Capital Markets Update
- In a nutshell
- Diverging virus fortunes
- Stimulus continues
In a nutshell
Risk assets continued to rally in May, with global COVID-19 infection rates showing further signs of stabilisation. On a regional basis, (in GBP terms), all major regional equity indexes posted strong returns, although not as strong as April. European and Japanese equities delivered the highest returns, whilst Emerging Markets lagged. Turning to bonds, credit spreads tightened, whilst sovereign yields remained pinned to their lows.
Diverging virus fortunes
Across many countries, infection rates continued to decline, and lockdown measures were tentatively eased in May. In Europe, the daily infection rate is now approximately 90% lower than its peak at the start of April. Countries like Denmark and Austria took the greatest strides in exiting lockdowns, with many restaurants re-opening. In the US, the daily infection rate is roughly 35% lower than the peak in mid-April, and many states have started to re-open. Whilst the global new cases numbers continue to decline, specific parts of the world are still experiencing an increase in infection rates. In California for example new daily cases continued to rise in May. The picture looks worse in many developing economies, with India, Brazil, and Argentina grappling with an explosion in infection rates.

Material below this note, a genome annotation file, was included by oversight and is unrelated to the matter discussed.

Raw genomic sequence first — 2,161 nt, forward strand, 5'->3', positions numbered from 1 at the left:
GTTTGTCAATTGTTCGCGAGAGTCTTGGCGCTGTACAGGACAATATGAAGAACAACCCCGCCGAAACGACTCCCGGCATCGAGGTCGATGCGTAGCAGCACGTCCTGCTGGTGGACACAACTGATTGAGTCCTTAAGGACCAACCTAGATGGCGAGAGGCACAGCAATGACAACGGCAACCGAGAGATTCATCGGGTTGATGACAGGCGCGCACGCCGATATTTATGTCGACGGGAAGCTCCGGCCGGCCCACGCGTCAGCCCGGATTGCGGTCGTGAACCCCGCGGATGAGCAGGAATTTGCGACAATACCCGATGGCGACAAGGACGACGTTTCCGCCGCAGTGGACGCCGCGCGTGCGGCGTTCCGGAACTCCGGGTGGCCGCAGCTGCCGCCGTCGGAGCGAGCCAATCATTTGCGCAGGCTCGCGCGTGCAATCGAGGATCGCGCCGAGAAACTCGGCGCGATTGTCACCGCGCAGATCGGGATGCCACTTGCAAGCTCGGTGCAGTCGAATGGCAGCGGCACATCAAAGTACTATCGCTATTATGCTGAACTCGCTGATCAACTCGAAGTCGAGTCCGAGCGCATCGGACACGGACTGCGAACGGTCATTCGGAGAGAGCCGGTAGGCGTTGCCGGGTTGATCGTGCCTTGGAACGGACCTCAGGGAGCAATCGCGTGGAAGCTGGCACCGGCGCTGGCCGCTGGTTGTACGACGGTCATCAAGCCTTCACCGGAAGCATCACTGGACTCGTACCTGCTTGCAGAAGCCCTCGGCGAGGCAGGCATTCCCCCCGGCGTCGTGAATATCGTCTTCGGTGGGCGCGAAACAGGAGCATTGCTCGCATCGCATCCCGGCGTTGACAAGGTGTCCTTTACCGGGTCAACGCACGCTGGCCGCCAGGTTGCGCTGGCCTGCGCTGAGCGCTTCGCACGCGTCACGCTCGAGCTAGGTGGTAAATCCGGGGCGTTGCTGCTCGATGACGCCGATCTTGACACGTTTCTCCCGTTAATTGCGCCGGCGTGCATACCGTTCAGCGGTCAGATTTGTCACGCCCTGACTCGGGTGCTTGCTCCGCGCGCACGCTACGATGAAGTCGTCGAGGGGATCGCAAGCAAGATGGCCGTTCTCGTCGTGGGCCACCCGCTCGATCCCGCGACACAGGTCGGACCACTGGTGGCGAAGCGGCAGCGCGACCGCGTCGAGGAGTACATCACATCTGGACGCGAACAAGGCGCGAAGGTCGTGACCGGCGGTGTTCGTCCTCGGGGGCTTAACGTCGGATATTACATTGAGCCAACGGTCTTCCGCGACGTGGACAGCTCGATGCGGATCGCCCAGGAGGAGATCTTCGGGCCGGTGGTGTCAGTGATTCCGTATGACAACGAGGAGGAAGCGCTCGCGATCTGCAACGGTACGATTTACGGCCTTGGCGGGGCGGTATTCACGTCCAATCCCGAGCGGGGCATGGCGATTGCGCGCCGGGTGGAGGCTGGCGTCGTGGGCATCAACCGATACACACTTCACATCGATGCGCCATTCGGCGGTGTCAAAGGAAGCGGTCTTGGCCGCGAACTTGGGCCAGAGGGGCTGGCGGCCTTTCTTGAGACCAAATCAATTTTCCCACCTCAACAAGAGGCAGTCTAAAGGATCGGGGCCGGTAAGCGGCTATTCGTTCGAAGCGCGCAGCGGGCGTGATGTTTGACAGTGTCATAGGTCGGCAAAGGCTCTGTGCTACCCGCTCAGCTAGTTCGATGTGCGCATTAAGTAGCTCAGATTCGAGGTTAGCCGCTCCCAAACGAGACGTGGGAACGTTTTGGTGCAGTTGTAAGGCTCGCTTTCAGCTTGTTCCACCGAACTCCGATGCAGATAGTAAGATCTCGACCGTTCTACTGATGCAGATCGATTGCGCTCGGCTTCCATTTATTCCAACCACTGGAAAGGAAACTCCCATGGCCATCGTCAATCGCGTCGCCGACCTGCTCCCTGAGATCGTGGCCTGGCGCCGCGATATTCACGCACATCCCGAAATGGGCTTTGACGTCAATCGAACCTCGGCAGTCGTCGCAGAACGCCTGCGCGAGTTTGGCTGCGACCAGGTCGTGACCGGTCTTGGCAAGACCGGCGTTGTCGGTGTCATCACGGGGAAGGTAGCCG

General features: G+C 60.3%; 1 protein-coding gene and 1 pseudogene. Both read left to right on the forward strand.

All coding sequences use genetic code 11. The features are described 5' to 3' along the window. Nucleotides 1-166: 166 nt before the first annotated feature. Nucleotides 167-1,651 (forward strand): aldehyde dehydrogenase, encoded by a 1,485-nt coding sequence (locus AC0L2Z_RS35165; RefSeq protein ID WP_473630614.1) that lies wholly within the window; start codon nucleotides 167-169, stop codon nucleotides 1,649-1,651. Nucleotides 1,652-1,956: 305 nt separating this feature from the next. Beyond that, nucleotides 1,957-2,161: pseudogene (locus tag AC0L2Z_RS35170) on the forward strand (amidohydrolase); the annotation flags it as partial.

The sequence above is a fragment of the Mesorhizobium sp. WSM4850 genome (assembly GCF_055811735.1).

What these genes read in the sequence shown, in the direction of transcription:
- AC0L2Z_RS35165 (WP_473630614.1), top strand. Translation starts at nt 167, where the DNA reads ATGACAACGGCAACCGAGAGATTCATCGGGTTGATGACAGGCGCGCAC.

At present there remains great uncertainty over the future path of the virus, and a vaccine is still a distant prospect. Until then, policy makers in developed countries will have to continue to walk the tight rope of trying to reboot their economies without generating a ‘second wave’ of infections. And for policy makers in many developing economies, the task of containment needs to be weighed against the risk of lasting economic damage.
The global fiscal stimulus spotlight shifted to Europe in May, with meaningful progress made on a European Union (EU) recovery fund. The plan would permit the European Commission to borrow EUR 750 billion in financial markets (roughly 5.4% of EU GDP). The package would then make grants and loans available for EU member states, focused on those most in need. Countries like Spain and Italy have been particularly hard hit from the coronavirus, and so the fund should provide relief to them, without having to inflate their national debts further. In the UK, the government’s Job Retention Scheme was extended to the end of October. This program helps to protect jobs by shifting the wage burden from companies to the government with the furlough scheme. The uptake has been high, with a recent Office of National Statistics (ONS) survey showing that roughly 80% of businesses have applied for the scheme.
Multi Manager Team Views
We are encouraged by the continued monetary and fiscal support from policymakers and believe this has raised the floor for equity prices. However, the size of the rally through April and May suggests that markets are starting to price in quite an optimistic recovery scenario. Given the current uncertainty over both the future direction of the virus (risk of a second wave) and the economic fallout, we believe an element of caution is therefore still warranted on markets at this juncture.
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